California Needs to Focus on Electrifying Big Rigs

The California Air Resources Board (CARB) is currently considering one of the most critical rules for air quality and climate change in many, many years. This regulation, called the Advanced Clean Fleets (ACF) rule, has the potential to deliver significant reductions in both air and climate-warming pollutants by requiring the state’s largest and most profitable commercial and public fleets to transition to electric trucks, vans, and buses over time, beginning in 2024. To accomplish that, however, the rule needs to adequately address the most polluting trucks – Class 7 and 8 tractor trucks. Those are the trucks most people might refer to as big rigs, semis, and 18-wheelers.

While UCS and I applaud CARB’s efforts in developing such a meaningful regulation, there are several vital changes that could, and should, be made to the rule to maximize its environmental and economic benefits. I covered those changes in a previous blog. One, in particular, is worth revisiting here as it has the potential to bring nearly 25,000 of the state’s most polluting trucks into the regulation and supercharge its effectiveness.

Regulating big rigs will have big impacts

Under the current proposal, fleets with annual revenue greater than $50 million or with more than 50 trucks would be covered under the rule. While the numeric compliance threshold of 50 trucks makes sense for certain fleets, like those with smaller trucks and vans, it overlooks the outsized pollution impacts of certain types of heavy-duty trucks on California roads and highways.

The ACF can only realize its full potential to help slow climate change and provide equitable access to clean air if it directly accounts for the excessive pollution and public health impacts of Class 7 and 8 tractor trucks. The rule should include a dynamic compliance threshold that accounts for the vast differences in emissions from varying types of vehicles.

Tractor trucks make up just about 1 percent of all on-road vehicles in California. Despite their low numbers, these trucks are responsible for around one-third of smog-forming nitrogen oxide (NOx) emissions, a quarter of lung-damaging fine particulate matter (PM2.5) emissions, and just under 15 percent of climate-warming greenhouse gas (GHG) emissions from the state’s on-road vehicles. What’s more, these trucks tend to operate near ports and on industrial corridors, and communities adjacent or downwind from these locations–places like Wilmington, West Oakland, and Riverside–have historically borne disproportionate impacts from unhealthy air quality.

The current iteration of the rule would largely treat a fleet of small delivery vans (Class 2b for the real truck nerds out there) the same as one comprised of massive tractor trailer trucks. It is easy to assume that a fleet of 50 delivery vans would emit less pollution than a fleet of 50 tractor trucks, but the numbers show the significant extent of this difference.

Using CARB’s vehicle emissions modeling tool, we can see that, compared to a fleet of gas-powered Class 2b delivery vans or full-size pickups, the same size fleet of Class 8 tractor trucks would emit 14 times as much NOx, 4 times as much PM2.5, and 4.5 times the GHGs.

You read that right—the current proposal largely fails to account for the varying amounts of pollution from different types of fleets.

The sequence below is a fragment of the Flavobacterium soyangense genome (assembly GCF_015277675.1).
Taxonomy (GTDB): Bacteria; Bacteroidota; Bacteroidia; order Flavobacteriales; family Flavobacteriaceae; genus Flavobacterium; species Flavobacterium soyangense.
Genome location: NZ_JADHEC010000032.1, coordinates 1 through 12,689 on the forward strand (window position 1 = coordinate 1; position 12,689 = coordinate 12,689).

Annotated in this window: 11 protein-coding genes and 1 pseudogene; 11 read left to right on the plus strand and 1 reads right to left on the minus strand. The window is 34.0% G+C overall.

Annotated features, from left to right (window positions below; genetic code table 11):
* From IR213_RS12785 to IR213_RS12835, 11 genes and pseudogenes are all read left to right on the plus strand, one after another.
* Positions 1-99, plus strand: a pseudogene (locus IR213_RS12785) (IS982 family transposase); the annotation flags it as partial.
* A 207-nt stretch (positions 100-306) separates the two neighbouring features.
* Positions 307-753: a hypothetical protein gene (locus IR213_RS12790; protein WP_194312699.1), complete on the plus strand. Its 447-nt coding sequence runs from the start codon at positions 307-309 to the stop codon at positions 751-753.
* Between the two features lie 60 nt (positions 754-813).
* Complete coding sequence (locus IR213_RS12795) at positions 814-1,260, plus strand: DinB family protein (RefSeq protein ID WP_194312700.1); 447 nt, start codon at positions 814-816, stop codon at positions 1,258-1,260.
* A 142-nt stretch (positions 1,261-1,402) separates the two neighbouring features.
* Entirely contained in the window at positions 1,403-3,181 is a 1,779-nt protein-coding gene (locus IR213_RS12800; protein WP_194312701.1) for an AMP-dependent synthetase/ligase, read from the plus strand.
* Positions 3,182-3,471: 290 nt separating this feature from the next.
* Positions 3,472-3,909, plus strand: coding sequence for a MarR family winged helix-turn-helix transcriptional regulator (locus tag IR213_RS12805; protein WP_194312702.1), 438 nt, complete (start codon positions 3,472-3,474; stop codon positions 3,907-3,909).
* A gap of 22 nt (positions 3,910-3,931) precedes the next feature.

This stark comparison makes an excellent argument for giving special consideration to tractor truck fleets under the rule. What’s more, the two states most likely to adopt ACF first after California, Oregon and Washington, have signaled their intention to consider a more dynamic threshold for future zero-emissions fleet requirements. Both states chose a threshold of 5 for fleet data reporting, whereas several years ago California chose a threshold of 50 for reporting.

A fleet of 50 Class 8 tractor trucks would emit magnitudes more NOx pollution and PM2.5 pollution than the same size fleet of smaller vehicles.
A fleet of 50 Class 8 tractor trucks would emit magnitudes more climate-warming GHG pollution than the same size fleet of smaller vehicles.

A numeric compliance threshold of 10 trucks under the ACF for Class 7 and 8 tractor trucks would be the most effective way for the rule to help California accomplish its air quality and climate goals. At this threshold, nearly 90 percent of emissions from California big rigs would be covered under the rule, while only regulating 13 percent of fleets.

This provides a serious regulatory bang for the buck as it brings more emissions from the most polluting vehicles under the rule, leaves the smallest and most vulnerable tractor truck fleets unregulated, and would not significantly increase the complexity of the agency’s administration of the rule.

By regulating just 13 percent of California tractor truck fleets, nearly 90 percent of their emissions will be covered under the ACF.

By keeping the rule’s threshold at 50 for all trucks, regardless of their different emissions rates, the ACF will miss around 25,000 of the state’s oldest and dirtiest tractor trucks (those from fleets with between 10 and 49 trucks).

Bringing these trucks into the rule is perhaps one of the easiest and most cost-effective ways to reduce air pollution from transportation in the state and would deliver additional and faster relief to communities suffering the most from air pollution compared to the current proposal. CARB must account for the varying levels of pollution of the different trucks and a lower fleet threshold for tractor trucks is the most effective way to do this. Although the current rule is a big step towards cleaner air and a stable climate, its failure to fully account for emissions from the most polluting trucks will make for a less effective rule.

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